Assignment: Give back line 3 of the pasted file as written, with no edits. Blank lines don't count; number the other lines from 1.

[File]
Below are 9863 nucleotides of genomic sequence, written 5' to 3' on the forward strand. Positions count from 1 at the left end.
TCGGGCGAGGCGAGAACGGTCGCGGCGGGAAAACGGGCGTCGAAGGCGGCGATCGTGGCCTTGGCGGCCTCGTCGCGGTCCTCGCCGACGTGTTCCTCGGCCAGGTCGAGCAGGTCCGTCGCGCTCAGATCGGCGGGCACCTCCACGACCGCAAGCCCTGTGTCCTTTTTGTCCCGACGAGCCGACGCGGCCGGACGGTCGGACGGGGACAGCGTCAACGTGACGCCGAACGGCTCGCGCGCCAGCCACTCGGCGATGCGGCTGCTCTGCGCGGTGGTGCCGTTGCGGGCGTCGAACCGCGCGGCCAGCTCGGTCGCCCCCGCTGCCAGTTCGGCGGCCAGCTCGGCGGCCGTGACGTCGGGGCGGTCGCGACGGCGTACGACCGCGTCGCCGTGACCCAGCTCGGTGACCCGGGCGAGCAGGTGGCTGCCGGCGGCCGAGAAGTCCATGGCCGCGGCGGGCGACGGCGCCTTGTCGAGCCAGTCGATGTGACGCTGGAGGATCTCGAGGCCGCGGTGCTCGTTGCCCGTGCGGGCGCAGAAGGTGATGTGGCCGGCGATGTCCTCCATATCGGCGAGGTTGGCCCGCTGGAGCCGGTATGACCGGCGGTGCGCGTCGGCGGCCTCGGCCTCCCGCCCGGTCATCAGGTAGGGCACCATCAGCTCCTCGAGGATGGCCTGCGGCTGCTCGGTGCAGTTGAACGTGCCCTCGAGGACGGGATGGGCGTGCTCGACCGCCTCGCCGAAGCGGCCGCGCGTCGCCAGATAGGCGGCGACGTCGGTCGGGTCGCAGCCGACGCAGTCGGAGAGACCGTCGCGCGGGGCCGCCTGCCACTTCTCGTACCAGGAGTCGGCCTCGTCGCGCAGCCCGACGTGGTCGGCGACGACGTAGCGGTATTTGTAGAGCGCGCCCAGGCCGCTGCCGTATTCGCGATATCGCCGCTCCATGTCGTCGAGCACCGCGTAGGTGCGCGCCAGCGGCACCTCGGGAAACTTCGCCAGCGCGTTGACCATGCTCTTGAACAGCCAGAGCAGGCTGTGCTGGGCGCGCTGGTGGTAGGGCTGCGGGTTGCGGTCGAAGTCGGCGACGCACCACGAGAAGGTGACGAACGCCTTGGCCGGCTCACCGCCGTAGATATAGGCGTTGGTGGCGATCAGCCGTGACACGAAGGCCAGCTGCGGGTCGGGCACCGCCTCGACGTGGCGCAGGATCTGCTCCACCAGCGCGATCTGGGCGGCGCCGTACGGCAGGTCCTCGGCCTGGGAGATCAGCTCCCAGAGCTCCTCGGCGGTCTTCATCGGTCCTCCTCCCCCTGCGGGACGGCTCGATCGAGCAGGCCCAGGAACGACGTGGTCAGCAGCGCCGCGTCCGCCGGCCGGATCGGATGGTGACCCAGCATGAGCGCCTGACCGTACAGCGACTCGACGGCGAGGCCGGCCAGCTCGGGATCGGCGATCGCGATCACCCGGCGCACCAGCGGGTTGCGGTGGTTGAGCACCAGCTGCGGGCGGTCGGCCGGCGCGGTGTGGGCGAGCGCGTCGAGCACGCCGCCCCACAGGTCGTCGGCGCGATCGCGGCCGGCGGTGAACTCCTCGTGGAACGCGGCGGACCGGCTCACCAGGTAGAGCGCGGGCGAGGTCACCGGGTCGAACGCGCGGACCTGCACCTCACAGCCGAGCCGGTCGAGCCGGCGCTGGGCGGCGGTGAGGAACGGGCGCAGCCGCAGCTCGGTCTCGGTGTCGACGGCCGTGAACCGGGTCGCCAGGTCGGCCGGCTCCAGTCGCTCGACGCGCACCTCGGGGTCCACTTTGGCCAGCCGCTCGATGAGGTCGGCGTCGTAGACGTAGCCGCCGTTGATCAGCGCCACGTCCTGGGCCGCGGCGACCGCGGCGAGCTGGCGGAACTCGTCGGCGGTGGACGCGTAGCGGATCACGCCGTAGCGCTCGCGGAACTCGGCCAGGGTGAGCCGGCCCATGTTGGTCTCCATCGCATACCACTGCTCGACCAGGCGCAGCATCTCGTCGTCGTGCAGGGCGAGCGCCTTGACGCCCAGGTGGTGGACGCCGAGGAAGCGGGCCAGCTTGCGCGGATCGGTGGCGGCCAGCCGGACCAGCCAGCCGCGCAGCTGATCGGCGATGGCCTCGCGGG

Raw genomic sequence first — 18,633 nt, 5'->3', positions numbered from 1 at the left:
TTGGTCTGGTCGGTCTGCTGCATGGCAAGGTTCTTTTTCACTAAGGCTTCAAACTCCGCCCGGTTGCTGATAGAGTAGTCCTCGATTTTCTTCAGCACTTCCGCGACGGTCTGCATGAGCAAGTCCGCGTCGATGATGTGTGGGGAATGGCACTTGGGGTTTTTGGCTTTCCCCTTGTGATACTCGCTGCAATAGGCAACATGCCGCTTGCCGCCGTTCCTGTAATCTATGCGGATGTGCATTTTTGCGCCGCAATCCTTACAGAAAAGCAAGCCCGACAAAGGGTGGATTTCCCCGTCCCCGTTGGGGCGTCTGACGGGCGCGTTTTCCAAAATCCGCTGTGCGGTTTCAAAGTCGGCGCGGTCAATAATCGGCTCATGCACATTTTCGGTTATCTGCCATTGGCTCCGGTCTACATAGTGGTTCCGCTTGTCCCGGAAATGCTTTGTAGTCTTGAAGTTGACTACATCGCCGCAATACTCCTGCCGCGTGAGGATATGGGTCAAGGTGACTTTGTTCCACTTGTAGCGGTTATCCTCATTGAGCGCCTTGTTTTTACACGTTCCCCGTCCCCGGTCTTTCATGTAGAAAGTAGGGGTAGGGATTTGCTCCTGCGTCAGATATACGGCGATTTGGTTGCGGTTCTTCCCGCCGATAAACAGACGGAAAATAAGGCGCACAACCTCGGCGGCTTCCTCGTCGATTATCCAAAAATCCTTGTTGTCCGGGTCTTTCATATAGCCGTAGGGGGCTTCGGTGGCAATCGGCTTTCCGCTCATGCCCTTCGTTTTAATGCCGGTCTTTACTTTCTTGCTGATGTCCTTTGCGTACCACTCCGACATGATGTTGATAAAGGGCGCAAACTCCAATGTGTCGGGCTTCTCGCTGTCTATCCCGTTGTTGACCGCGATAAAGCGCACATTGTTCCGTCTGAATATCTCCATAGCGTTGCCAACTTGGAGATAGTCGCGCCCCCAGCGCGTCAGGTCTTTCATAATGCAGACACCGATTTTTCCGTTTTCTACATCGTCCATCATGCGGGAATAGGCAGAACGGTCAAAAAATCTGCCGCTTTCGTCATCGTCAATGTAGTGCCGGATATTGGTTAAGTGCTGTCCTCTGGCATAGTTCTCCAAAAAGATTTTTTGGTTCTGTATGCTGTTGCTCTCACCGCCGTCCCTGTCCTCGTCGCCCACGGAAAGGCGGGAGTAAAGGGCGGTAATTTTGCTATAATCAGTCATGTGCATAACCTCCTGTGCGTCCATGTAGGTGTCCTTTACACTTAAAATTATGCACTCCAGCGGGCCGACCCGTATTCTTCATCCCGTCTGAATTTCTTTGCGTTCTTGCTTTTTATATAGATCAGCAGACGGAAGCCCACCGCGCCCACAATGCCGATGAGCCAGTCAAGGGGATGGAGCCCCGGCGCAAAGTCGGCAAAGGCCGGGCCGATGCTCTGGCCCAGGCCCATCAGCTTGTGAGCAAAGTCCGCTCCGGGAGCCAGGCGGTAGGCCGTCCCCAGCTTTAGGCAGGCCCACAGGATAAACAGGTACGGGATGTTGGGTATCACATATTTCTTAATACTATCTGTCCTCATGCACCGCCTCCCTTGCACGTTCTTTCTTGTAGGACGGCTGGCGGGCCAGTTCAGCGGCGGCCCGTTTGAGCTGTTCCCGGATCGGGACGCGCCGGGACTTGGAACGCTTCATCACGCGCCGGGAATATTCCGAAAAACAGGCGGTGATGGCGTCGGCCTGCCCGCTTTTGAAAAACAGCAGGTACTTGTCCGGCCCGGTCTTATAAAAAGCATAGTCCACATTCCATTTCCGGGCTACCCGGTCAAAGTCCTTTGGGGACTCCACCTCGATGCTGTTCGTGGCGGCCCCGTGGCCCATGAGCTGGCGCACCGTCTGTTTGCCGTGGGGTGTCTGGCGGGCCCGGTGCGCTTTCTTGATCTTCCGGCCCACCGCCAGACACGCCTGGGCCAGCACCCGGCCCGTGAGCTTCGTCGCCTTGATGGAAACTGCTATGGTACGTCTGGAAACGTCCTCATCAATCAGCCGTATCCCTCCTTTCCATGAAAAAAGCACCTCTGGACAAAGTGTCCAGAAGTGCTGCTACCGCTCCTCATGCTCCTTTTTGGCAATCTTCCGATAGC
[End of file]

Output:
Raw genomic sequence first — 18,633 nt, 5'->3', positions numbered from 1 at the left: